I use a wonderful website called http://www.seatguru.com to help me with my selection. I select the airline and type of plane that I’m going to be flying on (be careful if the airline has 2 or more configurations for the same type of plane!). I usually pick a seat in emergency exit rows, or at bulkhead areas because they allow the most leg room by far. You’re not allowed to store anything under the seat in front of you during takeoff and landing, and the first row of emergency exit seats doesn’t recline, but the back row does, so always select the back row if there are two emergency exit rows.
Business/First Class Seats
I never ever pay full price for business/first class seats. There are a few ways of obtaining these highly sought after seats while only paying a fraction of the cost, and in some cases getting it for free.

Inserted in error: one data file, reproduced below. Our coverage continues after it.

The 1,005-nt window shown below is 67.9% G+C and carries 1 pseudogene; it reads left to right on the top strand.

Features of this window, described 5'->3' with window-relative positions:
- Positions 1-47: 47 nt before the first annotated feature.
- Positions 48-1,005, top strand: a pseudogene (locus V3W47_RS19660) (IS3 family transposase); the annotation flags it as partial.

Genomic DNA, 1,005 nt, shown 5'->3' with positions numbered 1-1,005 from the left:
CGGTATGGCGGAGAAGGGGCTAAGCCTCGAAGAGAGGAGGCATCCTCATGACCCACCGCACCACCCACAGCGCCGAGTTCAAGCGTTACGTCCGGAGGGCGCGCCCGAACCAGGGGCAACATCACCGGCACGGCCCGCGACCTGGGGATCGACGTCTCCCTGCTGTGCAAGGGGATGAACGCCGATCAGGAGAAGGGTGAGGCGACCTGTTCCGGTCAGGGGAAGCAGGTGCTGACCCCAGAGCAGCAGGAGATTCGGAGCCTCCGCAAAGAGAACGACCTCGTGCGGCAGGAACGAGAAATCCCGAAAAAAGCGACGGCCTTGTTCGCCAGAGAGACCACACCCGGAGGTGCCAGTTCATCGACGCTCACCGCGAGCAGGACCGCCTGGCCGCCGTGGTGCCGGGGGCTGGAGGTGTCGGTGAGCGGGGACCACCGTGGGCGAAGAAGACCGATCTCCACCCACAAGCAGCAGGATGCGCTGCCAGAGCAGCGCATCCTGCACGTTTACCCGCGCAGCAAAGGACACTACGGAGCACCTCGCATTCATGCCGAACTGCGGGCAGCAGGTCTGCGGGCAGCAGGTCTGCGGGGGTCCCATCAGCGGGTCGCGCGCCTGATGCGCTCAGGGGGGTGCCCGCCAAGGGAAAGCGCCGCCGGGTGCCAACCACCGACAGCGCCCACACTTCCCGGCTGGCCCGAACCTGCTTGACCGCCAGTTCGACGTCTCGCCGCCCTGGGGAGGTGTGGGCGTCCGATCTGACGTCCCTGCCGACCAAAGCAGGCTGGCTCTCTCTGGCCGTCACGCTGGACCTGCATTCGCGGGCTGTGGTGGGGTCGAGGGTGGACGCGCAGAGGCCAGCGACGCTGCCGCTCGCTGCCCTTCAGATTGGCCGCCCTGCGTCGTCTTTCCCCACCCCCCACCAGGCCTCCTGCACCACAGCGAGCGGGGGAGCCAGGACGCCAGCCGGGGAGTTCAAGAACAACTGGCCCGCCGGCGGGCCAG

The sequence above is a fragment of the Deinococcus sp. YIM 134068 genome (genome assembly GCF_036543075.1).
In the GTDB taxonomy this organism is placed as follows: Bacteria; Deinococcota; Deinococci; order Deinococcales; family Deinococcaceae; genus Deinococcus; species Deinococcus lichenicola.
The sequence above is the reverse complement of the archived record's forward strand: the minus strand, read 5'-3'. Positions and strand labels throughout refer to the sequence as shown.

1. You can actually get the seats for free sometimes if the flight isn’t too full and you just ask the front desk very politely. You’ll have more a chance of success if you’re dressed to impressed, and not in sweat pants and wearing a shirt saying Budweiser. They want to try to keep the caliber of clientele up there to a reasonably high level, but I guess if you’re paying $5000-10000 for a seat and want to wear a Budweiser shirt then that’s your own choice and they can’t stop you.